Mayra Flores (C) speaks to supporters after winning the Texas 34th Congressional District special election, in San Benito, Texas, on June 14, 2022. (Bobby Sanchez for The Epoch Times)
By Darlene McCormick Sanchez. Media: The Epoch Times.
HARLINGEN, Texas—Democrats called Republican Mayra Flores’s win in Texas Congressional District 34 this summer a fluke.
Democrats, who didn’t put a lot of resources into the special election that Flores won, have reasoned that the midterms would draw out more of the Democratic base in the heavily Hispanic district.
They were confident that Democrats would turn out to vote for Vicente Gonzalez, a party moderate who switched districts because the Republican-dominated Texas Legislature redrew the South Texas voter map, moving his McAllen home into District 34 from District 15.
But sentiment on the ground isn’t matching the Democrat’s prognosis.
Polls, such as Sabato’s Crystal Ball, made final ratings on Nov. 7, moving Texas District 34 from a toss-up to leaning Republican. The Cook Political Report is showing the race as a toss-up.
If Flores pulls off a win, it will be nothing less than remarkable in light of a redrawn District 34. The new district cut out a large swath of the more conservative part of the district that extended far north into Gonzales County and east of San Antonio.
Flores won her special election under the old district lines where President Joe Biden won by 4 percentage points over Donald Trump. She made history, becoming the first Republican to win Texas’s District 34 in more than 100 years and the first Mexican-born woman to serve in Congress.
U.S. Rep. Mayra Flores (R-Texas) is applauded after being sworn into Congress in Washington on June 21, 2022, after winning a special election in the state’s Congressional District 34, a traditionally Democratic district where she is running as an underdog in November as one of more than 100 Latino candidates running for the U.S. House and U.S. Senate. (Anna Moneymaker/Getty Images)
According to the University of Virginia Center for Politics, the new district lines would have had Biden winning by more than 16 percentage points.
Republicans contend that Gonzalez fled the 15th District to the 34th, thinking it would be an easier race for a Democrat.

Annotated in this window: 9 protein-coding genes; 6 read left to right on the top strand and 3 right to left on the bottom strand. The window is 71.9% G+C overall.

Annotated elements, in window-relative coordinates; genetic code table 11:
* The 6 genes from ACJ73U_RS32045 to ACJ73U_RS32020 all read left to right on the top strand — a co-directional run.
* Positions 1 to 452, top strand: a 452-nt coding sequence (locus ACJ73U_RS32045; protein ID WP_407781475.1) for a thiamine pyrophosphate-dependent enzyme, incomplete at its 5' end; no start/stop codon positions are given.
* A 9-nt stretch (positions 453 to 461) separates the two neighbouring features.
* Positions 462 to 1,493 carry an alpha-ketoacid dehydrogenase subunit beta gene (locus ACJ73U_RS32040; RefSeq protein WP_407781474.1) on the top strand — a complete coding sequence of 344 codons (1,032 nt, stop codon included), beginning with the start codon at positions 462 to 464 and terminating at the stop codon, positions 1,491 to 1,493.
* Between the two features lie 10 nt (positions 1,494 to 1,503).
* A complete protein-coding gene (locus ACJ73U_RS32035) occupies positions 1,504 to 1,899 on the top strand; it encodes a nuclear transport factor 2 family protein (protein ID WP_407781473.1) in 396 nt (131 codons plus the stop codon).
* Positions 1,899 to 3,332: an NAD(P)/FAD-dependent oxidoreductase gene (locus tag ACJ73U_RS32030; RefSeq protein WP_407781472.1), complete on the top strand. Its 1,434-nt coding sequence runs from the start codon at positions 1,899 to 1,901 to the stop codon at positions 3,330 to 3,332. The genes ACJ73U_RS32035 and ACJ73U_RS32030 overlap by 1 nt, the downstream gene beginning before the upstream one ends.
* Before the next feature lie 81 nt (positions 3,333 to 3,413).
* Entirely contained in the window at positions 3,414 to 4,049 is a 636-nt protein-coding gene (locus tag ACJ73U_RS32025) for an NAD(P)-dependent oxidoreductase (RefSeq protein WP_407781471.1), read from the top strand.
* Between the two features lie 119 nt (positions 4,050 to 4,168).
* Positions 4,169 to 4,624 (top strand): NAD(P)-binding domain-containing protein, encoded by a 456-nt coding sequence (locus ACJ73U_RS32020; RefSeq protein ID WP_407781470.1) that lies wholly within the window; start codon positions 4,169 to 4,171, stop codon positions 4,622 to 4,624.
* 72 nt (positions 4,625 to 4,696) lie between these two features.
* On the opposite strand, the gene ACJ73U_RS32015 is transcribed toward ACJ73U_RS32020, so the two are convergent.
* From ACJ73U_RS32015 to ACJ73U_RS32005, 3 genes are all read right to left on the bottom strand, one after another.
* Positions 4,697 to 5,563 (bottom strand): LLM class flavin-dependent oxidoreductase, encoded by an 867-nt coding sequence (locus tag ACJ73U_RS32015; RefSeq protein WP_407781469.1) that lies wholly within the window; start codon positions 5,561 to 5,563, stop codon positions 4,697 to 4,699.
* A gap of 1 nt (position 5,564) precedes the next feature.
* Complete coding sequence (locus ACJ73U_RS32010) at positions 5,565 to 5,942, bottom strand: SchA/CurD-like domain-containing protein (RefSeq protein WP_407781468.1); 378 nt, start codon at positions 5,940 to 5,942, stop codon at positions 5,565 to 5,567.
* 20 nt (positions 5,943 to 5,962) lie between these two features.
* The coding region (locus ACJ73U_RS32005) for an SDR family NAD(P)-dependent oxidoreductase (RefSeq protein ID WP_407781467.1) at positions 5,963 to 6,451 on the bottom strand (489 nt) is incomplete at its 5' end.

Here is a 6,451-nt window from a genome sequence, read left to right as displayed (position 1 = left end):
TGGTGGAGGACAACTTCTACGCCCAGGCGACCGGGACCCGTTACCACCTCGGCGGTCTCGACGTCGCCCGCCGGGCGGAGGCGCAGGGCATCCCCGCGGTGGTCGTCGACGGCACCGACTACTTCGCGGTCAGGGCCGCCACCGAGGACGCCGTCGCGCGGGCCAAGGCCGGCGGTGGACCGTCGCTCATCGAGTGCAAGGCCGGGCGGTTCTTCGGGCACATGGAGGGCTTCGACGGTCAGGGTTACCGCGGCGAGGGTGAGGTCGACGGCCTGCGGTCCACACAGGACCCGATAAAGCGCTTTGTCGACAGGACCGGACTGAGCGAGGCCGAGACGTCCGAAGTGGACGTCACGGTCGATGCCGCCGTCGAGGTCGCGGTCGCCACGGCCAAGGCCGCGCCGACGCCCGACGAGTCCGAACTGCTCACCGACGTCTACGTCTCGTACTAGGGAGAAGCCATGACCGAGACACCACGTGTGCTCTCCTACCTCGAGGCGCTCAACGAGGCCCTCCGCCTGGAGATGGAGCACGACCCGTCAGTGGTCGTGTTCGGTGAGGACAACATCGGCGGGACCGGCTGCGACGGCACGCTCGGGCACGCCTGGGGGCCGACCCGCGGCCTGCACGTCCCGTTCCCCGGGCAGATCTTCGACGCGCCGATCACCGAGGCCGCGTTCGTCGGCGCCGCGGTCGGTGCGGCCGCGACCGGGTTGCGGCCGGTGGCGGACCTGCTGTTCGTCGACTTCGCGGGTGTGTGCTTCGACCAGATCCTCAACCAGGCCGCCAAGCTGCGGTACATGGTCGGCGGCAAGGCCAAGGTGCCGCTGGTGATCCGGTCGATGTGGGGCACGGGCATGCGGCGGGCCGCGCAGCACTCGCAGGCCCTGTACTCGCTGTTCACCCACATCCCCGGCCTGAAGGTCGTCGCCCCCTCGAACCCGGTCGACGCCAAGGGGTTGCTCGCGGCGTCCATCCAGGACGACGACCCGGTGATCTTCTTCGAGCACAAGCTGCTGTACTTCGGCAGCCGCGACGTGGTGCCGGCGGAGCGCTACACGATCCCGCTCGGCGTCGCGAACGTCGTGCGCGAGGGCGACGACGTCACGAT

Campaigning to the Line
On Nov. 7, candidates made last minute campaign stops. Flores met with supporters in Raymondville for a barbecue lunch and then to Kingsville for coffee with constituents. Meanwhile, Gonzalez is planning an all-day swing through South Texas on Tuesday with singer Bobby Pulido.
Pastor Luis Cabrera with City Church in Harlingen where Flores attends church, told The Epoch Times that he believes Flores will make history for a second time.
Rep.-elect Mayra Flores (R-TX) stands with her family and Speaker of the House Nancy Pelosi (D-CA) for a portrait after being sworn-in on June 21, 2022 in Washington, DC. (Brandon Bell/Getty Images)
Flores contends that her platform of God, family, and country—aligns with Republican values. She tells everyone who will listen that Democrats have long taken the support of Latinos for granted.
Cabrera, preaching that the United States needs to be godly again, said he has been working to get Christians to understand the importance of the values that Flores stands for and get more involved in politics. Cabrera expects that people voting Republican will turn out in high numbers on election day because some are concerned about election integrity.
“History is about to be made,” he said. “We’re going to have a huge victory.”
The race has been expensive for both candidates. According to Open Secrets, Flores’s campaign has raised $3.8 million to Gonzalez’s $2.67 million.
Flores’s victory in June proved that Republicans had made significant inroads in the heavily Hispanic Rio Grande Valley, which Democrats have dominated for decades.
Flores, a legal immigrant from Mexico married to a Border Patrol officer, ran as a pro-life and pro-Second Amendment candidate who believes in border security, while highlighting how Democrat policies have led to soaring food and gas prices.
Gonzalez is running on popular Democrat Party themes, such as free college and more free childcare through its pre-K initiative.
He’s more moderate on border issues. He supports “compassionate” immigration reform with a pathway to citizenship. As a Catholic, Gonzalez said he’s pro-life but believes in the separation of church and state.
Neither campaign for Gonzalez nor Flores responded to a request for comment on Monday.